knitr::opts_chunk$set(echo = TRUE) library(tinytex) Source files: [https://github.com/djlofland/DATA605_S2020/tree/master/] ## Smith in Jail Smith is in jail and has 1 dollar; he can get out on bail if he has 8 dollars. A guard agrees to make a series of bets with him. If Smith bets A dollars, he wins A dollars with probability .4 and loses A dollars with probability .6. Find the probability that he wins 8 dollars before losing all of his money if: 1. he bets$1 each time (timid strategy)
# -----------Solve by Simulation -----------

p <- 0.4   # Probability of success
q <- 1 - p # Probability of fail
start <- 1 # initial starting currency
sim_len <- 1000000

w <- 0
l <- 0
bet <- 1

for (s in 1:sim_len) {
sum <- start

while (sum > 0 && sum < 8) {
if (runif(1, 0, 1.0) <= p) {
sum <- sum + bet
} else {
sum <- sum - bet
}
}

if (sum == 0) {
l <- l + 1
} else {
w <- w + 1
}
}

print(paste('wins: ', w, 'losses: ', l))
## [1] "wins:  20600 losses:  979400"
(w / (w+l))
## [1] 0.0206
# -----------Solve by Math -----------
Q <- matrix(
c(0.0, 0.4, 0.0, 0.0, 0.0, 0.0, 0.0,
0.6, 0.0, 0.4, 0.0, 0.0, 0.0, 0.0,
0.0, 0.6, 0.0, 0.4, 0.0, 0.0, 0.0,
0.0, 0.0, 0.6, 0.0, 0.4, 0.0, 0.0,
0.0, 0.0, 0.0, 0.6, 0.0, 0.4, 0.0,
0.0, 0.0, 0.0, 0.0, 0.6, 0.0, 0.4,
0.0, 0.0, 0.0, 0.0, 0.0, 0.6, 0.0
),
nrow = 7,
ncol = 7,
byrow = TRUE
)

R <- matrix(
c(0.6, 0.0,
0.0, 0.0,
0.0, 0.0,
0.0, 0.0,
0.0, 0.0,
0.0, 0.0,
0.0, 0.4
),
nrow = 7,
ncol = 2,
byrow = TRUE
)

I <- diag(7)
(N <- solve(I-Q))
##           [,1]     [,2]      [,3]      [,4]      [,5]      [,6]       [,7]
## [1,] 1.6328311 1.054718 0.6693101 0.4123711 0.2410785 0.1268834 0.05075337
## [2,] 1.5820777 2.636796 1.6732752 1.0309278 0.6026963 0.3172086 0.12688343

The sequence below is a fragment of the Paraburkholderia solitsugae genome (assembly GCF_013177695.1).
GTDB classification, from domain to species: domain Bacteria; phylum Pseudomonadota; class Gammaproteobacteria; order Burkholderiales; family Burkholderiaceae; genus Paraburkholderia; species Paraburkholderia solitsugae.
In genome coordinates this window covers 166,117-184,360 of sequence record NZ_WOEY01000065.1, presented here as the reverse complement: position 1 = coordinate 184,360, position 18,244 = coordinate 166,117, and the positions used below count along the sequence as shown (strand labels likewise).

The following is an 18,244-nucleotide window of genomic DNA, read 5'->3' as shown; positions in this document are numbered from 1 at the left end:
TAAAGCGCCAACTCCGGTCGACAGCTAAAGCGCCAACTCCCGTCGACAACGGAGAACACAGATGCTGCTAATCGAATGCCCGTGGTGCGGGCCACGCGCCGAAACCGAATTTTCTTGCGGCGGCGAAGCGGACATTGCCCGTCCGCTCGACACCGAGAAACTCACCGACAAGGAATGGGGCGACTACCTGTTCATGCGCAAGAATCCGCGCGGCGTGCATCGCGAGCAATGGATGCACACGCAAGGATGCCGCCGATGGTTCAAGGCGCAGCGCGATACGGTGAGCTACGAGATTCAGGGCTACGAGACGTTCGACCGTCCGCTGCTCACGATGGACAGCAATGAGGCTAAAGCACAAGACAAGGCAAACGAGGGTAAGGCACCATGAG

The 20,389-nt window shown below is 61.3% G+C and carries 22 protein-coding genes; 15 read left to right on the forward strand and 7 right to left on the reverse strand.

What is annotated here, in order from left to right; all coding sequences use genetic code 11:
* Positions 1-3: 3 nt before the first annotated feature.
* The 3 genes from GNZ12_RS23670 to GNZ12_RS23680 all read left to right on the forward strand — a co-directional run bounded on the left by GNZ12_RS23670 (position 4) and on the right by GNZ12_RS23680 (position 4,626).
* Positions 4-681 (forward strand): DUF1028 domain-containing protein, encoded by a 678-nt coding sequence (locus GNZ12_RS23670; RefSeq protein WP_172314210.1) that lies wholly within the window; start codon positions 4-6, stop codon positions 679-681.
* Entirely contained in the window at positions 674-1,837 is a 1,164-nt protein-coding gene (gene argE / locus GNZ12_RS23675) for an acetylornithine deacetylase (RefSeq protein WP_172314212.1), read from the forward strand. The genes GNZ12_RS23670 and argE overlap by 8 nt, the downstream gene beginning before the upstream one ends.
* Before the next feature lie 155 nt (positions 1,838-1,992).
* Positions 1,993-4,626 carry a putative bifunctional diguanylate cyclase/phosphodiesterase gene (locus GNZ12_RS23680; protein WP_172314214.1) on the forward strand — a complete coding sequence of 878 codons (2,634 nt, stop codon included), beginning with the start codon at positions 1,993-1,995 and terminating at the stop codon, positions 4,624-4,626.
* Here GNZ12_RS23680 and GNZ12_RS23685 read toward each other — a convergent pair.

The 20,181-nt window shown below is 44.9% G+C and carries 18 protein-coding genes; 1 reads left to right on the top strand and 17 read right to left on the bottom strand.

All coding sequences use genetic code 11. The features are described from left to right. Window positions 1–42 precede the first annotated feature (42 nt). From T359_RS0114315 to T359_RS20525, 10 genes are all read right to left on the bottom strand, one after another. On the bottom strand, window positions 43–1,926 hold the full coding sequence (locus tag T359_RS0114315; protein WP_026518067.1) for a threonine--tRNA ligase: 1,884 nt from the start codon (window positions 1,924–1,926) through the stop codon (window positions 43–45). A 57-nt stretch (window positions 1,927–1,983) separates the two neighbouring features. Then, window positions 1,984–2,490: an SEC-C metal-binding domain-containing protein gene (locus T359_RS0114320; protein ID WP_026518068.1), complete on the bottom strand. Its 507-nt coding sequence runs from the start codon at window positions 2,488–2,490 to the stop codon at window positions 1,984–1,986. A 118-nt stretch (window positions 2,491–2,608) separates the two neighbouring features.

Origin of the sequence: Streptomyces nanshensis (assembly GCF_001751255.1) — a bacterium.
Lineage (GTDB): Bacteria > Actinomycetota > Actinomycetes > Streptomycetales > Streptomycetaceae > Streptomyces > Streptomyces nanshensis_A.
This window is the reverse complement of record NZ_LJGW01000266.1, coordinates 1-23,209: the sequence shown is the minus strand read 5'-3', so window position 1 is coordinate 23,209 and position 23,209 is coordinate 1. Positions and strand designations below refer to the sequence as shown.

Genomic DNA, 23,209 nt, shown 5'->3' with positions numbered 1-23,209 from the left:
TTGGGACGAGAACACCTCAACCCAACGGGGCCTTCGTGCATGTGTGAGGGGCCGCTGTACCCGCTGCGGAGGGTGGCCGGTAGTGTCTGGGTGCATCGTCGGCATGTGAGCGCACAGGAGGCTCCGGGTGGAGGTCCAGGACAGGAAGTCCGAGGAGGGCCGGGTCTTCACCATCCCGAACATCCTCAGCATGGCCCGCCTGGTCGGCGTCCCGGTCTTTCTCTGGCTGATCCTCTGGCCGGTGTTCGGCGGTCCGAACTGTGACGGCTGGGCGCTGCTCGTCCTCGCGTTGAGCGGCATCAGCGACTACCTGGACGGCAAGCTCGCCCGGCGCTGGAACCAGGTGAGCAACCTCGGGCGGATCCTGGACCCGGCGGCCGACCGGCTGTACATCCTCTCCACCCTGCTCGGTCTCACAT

## [3,] 1.5059477 2.509913 3.1792228 1.9587629 1.1451229 0.6026963 0.24107851
## [4,] 1.3917526 2.319588 2.9381443 3.3505155 1.9587629 1.0309278 0.41237113
## [5,] 1.2204600 2.034100 2.5765266 2.9381443 3.1792228 1.6732752 0.66931007
## [6,] 0.9635210 1.605868 2.0340999 2.3195876 2.5099128 2.6367962 1.05471848
## [7,] 0.5781126 0.963521 1.2204600 1.3917526 1.5059477 1.5820777 1.63283109
(B <- N %*% R)
##           [,1]       [,2]
## [1,] 0.9796987 0.02030135
## [2,] 0.9492466 0.05075337
## [3,] 0.9035686 0.09643140
## [4,] 0.8350515 0.16494845
## [5,] 0.7322760 0.26772403
## [6,] 0.5781126 0.42188739
## [7,] 0.3468676 0.65313243

The probabillity from starting at state 1 ($1) and ending in absobption state ($8) is 0.0203013

1. he bets, each time, as much as possible but not more than necessary to bring his fortune up to 8 dollars (bold strategy).
# -----------Solve by Simulation -----------

p <- 0.4   # Probability of success
q <- 1 - p # Probability of fail
start <- 1 # initial starting currency
sim_len <- 1000000

w <- 0
l <- 0

for (i in 1:sim_len) {
sum <- start

while (sum > 0 && sum < 8) {
bet <- min(sum, 8-sum)

if (runif(1, 0, 1.0) <= p) {
sum <- sum + bet
} else {
sum <- sum - bet
}
}

if (sum == 0) {
l <- l + 1
} else {
w <- w + 1
}
}

print(paste('wins: ', w, 'losses: ', l))
## [1] "wins:  63982 losses:  936018"
(w / (w+l))
## [1] 0.063982

In the second scenario, with each bet, Smith doubles his money if he wins and is out if he looses. So, he needs to win 3 times in a row to have $8 ($1 -> $2 ->$4 -> \$8) and there is only one path to success. This is just $$0.4^3$$ = 0.064.

1. Which strategy gives Smith the better chance of getting out of jail?

Based on simulation and math, the BOLD strategy hedges Smith’s bet and improves his chances of making bail.